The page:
In one of the astronaut collecting listgroups, a member theorized that space autographs will get even more valuable over time as space exploration advances. Here are my thoughts:
I think there will always be a "bump" when current events warrant increased attention, and a Mars mission (and maybe even the Chinese mission) will draw huge interest to all space pioneers.
Someone used the Columbus and Charles Lindberg example with which I agree. But who remembers the 2nd guy to cross the Atlantic solo and when is the last time you thought to look for his autograph?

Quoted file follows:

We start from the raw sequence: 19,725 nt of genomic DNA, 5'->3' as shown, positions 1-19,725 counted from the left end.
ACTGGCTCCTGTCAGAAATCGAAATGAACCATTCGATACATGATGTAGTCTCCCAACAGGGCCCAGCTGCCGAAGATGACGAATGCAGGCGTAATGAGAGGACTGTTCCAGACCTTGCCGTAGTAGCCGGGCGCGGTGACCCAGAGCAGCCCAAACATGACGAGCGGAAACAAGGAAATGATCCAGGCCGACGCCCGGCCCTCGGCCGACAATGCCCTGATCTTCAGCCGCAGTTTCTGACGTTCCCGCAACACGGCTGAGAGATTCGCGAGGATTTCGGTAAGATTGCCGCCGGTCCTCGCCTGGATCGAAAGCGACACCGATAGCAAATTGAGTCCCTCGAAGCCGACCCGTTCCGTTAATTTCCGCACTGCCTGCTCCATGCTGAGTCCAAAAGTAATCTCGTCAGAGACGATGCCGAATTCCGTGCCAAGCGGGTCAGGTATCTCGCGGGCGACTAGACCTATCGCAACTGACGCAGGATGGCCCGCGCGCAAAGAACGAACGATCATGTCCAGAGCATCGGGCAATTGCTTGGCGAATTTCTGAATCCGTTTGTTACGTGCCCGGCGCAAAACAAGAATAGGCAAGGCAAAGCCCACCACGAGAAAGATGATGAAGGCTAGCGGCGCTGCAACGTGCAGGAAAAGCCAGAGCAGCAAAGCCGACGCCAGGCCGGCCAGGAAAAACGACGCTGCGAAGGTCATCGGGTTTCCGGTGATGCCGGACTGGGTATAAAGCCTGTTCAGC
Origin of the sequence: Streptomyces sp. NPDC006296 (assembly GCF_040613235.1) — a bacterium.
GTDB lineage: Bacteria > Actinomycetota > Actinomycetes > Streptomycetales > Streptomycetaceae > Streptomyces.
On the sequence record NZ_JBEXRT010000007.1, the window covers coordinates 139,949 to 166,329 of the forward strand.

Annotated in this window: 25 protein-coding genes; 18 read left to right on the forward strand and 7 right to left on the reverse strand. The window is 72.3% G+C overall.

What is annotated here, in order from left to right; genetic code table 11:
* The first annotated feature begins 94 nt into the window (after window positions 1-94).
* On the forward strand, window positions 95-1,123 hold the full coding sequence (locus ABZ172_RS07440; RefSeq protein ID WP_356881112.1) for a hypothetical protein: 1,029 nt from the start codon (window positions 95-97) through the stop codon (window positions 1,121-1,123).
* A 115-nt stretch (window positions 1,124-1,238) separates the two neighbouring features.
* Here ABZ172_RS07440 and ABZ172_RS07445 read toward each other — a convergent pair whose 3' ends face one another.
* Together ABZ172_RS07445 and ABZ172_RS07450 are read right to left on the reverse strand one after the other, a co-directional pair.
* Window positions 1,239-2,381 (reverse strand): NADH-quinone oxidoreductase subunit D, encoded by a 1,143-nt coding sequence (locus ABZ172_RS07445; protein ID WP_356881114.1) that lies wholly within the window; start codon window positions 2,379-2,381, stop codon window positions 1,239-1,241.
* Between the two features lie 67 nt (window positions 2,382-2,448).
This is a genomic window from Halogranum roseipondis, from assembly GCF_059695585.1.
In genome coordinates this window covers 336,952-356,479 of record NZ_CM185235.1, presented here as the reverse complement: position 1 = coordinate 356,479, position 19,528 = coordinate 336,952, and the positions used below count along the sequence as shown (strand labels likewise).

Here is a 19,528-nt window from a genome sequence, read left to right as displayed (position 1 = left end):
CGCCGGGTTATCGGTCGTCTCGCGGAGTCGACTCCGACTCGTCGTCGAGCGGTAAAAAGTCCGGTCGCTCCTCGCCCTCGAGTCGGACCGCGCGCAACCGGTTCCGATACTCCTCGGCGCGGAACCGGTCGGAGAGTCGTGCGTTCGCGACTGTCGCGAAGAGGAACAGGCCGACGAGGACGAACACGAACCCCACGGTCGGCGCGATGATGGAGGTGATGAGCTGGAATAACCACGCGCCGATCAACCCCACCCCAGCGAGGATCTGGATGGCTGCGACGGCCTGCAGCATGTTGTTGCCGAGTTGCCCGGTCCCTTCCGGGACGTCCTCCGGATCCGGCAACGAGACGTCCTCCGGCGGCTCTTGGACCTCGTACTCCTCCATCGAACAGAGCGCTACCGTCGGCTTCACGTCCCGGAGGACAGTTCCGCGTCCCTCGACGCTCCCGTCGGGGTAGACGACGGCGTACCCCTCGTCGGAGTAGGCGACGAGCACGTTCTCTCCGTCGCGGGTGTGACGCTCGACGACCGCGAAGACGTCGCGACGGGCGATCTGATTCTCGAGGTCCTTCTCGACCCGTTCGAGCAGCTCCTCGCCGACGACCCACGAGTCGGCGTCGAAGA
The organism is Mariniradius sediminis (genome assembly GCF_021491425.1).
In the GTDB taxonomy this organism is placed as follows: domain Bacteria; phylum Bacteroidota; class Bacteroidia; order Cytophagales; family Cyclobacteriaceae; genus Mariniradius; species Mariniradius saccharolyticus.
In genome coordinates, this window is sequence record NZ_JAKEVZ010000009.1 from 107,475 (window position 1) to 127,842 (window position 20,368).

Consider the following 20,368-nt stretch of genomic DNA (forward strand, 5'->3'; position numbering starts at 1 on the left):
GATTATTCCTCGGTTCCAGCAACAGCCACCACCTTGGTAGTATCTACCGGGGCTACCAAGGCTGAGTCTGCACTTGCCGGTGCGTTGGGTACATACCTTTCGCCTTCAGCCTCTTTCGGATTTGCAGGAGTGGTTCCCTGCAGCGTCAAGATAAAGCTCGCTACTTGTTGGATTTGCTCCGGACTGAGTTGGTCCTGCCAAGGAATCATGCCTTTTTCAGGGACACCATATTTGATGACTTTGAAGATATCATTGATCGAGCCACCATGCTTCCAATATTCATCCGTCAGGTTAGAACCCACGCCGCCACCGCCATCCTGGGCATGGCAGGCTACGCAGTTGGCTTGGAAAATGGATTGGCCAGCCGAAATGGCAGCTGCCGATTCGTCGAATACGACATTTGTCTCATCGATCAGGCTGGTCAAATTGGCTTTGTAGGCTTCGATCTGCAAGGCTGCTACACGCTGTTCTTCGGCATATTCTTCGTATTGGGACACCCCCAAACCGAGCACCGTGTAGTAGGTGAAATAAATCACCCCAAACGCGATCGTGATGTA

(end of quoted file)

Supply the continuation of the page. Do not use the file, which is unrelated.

In the long run, I feel that only a handful of space pioneers will continue to draw interest except for the most devoted die-hards. In 50 years, there be interest in Gagarin, Shepard, and Armstrong. But I'm afraid that Alan Bean, Scott Carpenter, Owen Garriott, et al. will settle under the dust of time and history. Most of our archivally stored SPs will end up in estate sales or on dealer tables next to the shoebox full of silent film star postcards.
Hopefully I'll still be around to prove myself correct.